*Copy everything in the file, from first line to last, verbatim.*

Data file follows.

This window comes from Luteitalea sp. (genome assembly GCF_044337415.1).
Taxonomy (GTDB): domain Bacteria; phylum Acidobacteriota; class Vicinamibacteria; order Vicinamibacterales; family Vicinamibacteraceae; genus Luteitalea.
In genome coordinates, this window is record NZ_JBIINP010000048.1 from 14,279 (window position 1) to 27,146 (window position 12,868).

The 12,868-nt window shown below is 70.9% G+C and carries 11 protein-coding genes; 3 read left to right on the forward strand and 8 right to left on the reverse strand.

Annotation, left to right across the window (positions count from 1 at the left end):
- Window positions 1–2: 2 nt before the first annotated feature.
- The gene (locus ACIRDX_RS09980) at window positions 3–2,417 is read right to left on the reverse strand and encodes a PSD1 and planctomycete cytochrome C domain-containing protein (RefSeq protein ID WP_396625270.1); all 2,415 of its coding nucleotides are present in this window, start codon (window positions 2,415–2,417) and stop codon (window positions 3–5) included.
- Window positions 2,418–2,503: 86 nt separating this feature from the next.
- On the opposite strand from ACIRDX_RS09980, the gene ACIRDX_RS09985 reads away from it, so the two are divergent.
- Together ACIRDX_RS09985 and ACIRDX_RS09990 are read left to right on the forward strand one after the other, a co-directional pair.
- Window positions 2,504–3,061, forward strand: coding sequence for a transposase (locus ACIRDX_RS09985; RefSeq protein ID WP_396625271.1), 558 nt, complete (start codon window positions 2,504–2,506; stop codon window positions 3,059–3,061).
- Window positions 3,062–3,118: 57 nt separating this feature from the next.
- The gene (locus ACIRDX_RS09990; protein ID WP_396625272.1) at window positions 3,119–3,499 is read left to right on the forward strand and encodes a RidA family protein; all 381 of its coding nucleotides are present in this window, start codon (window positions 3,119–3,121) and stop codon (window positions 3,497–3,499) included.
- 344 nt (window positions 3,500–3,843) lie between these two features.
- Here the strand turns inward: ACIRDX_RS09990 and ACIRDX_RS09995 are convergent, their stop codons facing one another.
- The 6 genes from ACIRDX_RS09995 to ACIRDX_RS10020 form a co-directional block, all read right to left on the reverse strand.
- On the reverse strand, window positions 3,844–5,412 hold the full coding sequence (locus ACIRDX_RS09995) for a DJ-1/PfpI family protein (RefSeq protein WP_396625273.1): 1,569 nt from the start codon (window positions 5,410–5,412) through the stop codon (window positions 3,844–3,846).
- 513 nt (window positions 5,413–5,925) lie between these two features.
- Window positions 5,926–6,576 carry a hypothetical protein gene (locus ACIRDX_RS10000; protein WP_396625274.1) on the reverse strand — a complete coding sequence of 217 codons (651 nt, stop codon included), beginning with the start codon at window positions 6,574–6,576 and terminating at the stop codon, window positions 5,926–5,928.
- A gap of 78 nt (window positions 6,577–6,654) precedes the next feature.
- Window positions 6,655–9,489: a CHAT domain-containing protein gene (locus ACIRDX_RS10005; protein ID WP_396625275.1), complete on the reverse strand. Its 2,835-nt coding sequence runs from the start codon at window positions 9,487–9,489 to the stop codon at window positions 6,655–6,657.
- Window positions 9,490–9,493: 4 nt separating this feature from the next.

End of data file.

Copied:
This window comes from Luteitalea sp. (genome assembly GCF_044337415.1).
Taxonomy (GTDB): domain Bacteria; phylum Acidobacteriota; class Vicinamibacteria; order Vicinamibacterales; family Vicinamibacteraceae; genus Luteitalea.
In genome coordinates, this window is record NZ_JBIINP010000048.1 from 14,279 (window position 1) to 27,146 (window position 12,868).

The 12,868-nt window shown below is 70.9% G+C and carries 11 protein-coding genes; 3 read left to right on the forward strand and 8 right to left on the reverse strand.

Annotation, left to right across the window (positions count from 1 at the left end):
- Window positions 1–2: 2 nt before the first annotated feature.
- The gene (locus ACIRDX_RS09980) at window positions 3–2,417 is read right to left on the reverse strand and encodes a PSD1 and planctomycete cytochrome C domain-containing protein (RefSeq protein ID WP_396625270.1); all 2,415 of its coding nucleotides are present in this window, start codon (window positions 2,415–2,417) and stop codon (window positions 3–5) included.
- Window positions 2,418–2,503: 86 nt separating this feature from the next.
- On the opposite strand from ACIRDX_RS09980, the gene ACIRDX_RS09985 reads away from it, so the two are divergent.
- Together ACIRDX_RS09985 and ACIRDX_RS09990 are read left to right on the forward strand one after the other, a co-directional pair.
- Window positions 2,504–3,061, forward strand: coding sequence for a transposase (locus ACIRDX_RS09985; RefSeq protein ID WP_396625271.1), 558 nt, complete (start codon window positions 2,504–2,506; stop codon window positions 3,059–3,061).
- Window positions 3,062–3,118: 57 nt separating this feature from the next.
- The gene (locus ACIRDX_RS09990; protein ID WP_396625272.1) at window positions 3,119–3,499 is read left to right on the forward strand and encodes a RidA family protein; all 381 of its coding nucleotides are present in this window, start codon (window positions 3,119–3,121) and stop codon (window positions 3,497–3,499) included.
- 344 nt (window positions 3,500–3,843) lie between these two features.
- Here the strand turns inward: ACIRDX_RS09990 and ACIRDX_RS09995 are convergent, their stop codons facing one another.
- The 6 genes from ACIRDX_RS09995 to ACIRDX_RS10020 form a co-directional block, all read right to left on the reverse strand.
- On the reverse strand, window positions 3,844–5,412 hold the full coding sequence (locus ACIRDX_RS09995) for a DJ-1/PfpI family protein (RefSeq protein WP_396625273.1): 1,569 nt from the start codon (window positions 5,410–5,412) through the stop codon (window positions 3,844–3,846).
- 513 nt (window positions 5,413–5,925) lie between these two features.
- Window positions 5,926–6,576 carry a hypothetical protein gene (locus ACIRDX_RS10000; protein WP_396625274.1) on the reverse strand — a complete coding sequence of 217 codons (651 nt, stop codon included), beginning with the start codon at window positions 6,574–6,576 and terminating at the stop codon, window positions 5,926–5,928.
- A gap of 78 nt (window positions 6,577–6,654) precedes the next feature.
- Window positions 6,655–9,489: a CHAT domain-containing protein gene (locus ACIRDX_RS10005; protein ID WP_396625275.1), complete on the reverse strand. Its 2,835-nt coding sequence runs from the start codon at window positions 9,487–9,489 to the stop codon at window positions 6,655–6,657.
- Window positions 9,490–9,493: 4 nt separating this feature from the next.